In case you missed it, The Herald had a nice little piece today about how injuries torpedoed Clemson's season. The article was well-designed to assuage wounded Clemson egos eager to latch onto an excuse for their loss to USC, not to mention their ugly performances against GA Tech and N.C. State. Unfortunately, it's completely misguided. Besides being an exercise in stating the obvious (the article points out that Clemson had injuries in November as if that were a revelation, despite the fact that it's true of all teams every single year), the article neglects an all-important fact about football--the best teams are the ones that can weather the storm of injuries and keep on fighting.
Needless to say, any Clemson fan that tells you that they had worse luck with injuries needs to take a look at what Carolina experienced this year. Injuries are never a valid excuse, especially not in this case: not only did we have guys banged up late in the season; we, in fact, had lost one of the nation's best runningbacks, our best offensive lineman, and our starting QB for the season, and our star receiver played the game with a broken hand, managing to lay key blocks and catch a touchdown pass nevertheless. It could, after all, be worse than having a receiver with a nicked shoulder and a lineman with a minor knee sprain. Heck, USC was giving three freshmen extended playing time on the offensive line over the latter part of the season, and we were running with our third- and fourth-string runningbacks.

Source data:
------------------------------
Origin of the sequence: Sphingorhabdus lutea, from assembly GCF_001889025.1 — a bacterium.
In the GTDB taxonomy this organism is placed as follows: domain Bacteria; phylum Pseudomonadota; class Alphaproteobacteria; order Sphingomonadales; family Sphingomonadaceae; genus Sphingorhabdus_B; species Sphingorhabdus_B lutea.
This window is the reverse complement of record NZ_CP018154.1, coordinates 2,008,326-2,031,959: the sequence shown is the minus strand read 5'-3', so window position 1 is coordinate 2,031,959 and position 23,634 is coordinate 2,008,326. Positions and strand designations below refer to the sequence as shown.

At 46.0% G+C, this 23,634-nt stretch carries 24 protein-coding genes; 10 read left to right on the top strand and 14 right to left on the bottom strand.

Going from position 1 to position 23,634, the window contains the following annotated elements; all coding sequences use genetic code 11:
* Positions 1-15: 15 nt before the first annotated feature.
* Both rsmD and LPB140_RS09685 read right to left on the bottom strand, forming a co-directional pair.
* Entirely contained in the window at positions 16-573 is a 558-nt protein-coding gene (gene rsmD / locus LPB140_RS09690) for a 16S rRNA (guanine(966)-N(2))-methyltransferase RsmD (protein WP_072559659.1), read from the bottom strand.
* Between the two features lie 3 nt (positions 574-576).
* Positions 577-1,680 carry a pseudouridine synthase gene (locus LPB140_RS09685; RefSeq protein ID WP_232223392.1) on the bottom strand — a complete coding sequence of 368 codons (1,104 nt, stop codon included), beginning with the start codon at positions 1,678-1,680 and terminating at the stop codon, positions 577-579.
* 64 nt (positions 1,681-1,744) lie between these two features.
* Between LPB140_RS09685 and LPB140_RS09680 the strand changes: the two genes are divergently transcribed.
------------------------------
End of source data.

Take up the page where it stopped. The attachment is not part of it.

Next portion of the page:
That we worked our way through these challenges says a lot about the relative state of these two programs, as well as about the progress USC has made over the past few years as a whole. There was a time, of course, when we struggled to work through injuries throughout the latter part of the season. Improved recruiting during the Spurrier era has made a major difference. It hasn't just been that we've brought in guys like Alshon Jeffery and Marcus Lattimore, although they've certainly been a huge part of it. It's also been having quality backups who were ready to step in and contribute when needed without missing much of a beat.
It's also, certainly, nice to know we're not the ones making the excuses. Per Clemson QB Tajh Boyd:
"You can't give 100 percent if you're not 100 percent. ... Guys are banged up this season, even the young guys like Charone and Martavis and my linemen. (This break) is just giving us time to heal."